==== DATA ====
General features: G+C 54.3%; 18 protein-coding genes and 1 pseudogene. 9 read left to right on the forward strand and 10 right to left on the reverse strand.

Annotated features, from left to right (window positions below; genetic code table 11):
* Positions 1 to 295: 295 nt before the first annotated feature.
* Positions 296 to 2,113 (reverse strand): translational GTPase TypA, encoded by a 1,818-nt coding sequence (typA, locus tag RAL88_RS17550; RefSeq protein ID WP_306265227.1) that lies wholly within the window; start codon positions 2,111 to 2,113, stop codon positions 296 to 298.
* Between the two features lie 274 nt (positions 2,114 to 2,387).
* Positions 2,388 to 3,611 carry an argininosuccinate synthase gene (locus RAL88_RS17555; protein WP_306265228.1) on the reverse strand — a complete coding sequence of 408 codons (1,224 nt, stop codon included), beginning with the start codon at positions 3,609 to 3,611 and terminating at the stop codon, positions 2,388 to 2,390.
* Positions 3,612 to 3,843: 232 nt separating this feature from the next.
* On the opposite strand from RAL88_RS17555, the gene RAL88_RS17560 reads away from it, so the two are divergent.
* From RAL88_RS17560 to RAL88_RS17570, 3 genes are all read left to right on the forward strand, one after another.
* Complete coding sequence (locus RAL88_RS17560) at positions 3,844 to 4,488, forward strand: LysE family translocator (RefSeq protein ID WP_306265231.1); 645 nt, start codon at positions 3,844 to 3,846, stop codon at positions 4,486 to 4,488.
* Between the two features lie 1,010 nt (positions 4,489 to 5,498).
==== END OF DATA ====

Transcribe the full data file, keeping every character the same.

General features: G+C 54.3%; 18 protein-coding genes and 1 pseudogene. 9 read left to right on the forward strand and 10 right to left on the reverse strand.

Annotated features, from left to right (window positions below; genetic code table 11):
* Positions 1 to 295: 295 nt before the first annotated feature.
* Positions 296 to 2,113 (reverse strand): translational GTPase TypA, encoded by a 1,818-nt coding sequence (typA, locus tag RAL88_RS17550; RefSeq protein ID WP_306265227.1) that lies wholly within the window; start codon positions 2,111 to 2,113, stop codon positions 296 to 298.
* Between the two features lie 274 nt (positions 2,114 to 2,387).
* Positions 2,388 to 3,611 carry an argininosuccinate synthase gene (locus RAL88_RS17555; protein WP_306265228.1) on the reverse strand — a complete coding sequence of 408 codons (1,224 nt, stop codon included), beginning with the start codon at positions 3,609 to 3,611 and terminating at the stop codon, positions 2,388 to 2,390.
* Positions 3,612 to 3,843: 232 nt separating this feature from the next.
* On the opposite strand from RAL88_RS17555, the gene RAL88_RS17560 reads away from it, so the two are divergent.
* From RAL88_RS17560 to RAL88_RS17570, 3 genes are all read left to right on the forward strand, one after another.
* Complete coding sequence (locus RAL88_RS17560) at positions 3,844 to 4,488, forward strand: LysE family translocator (RefSeq protein ID WP_306265231.1); 645 nt, start codon at positions 3,844 to 3,846, stop codon at positions 4,486 to 4,488.
* Between the two features lie 1,010 nt (positions 4,489 to 5,498).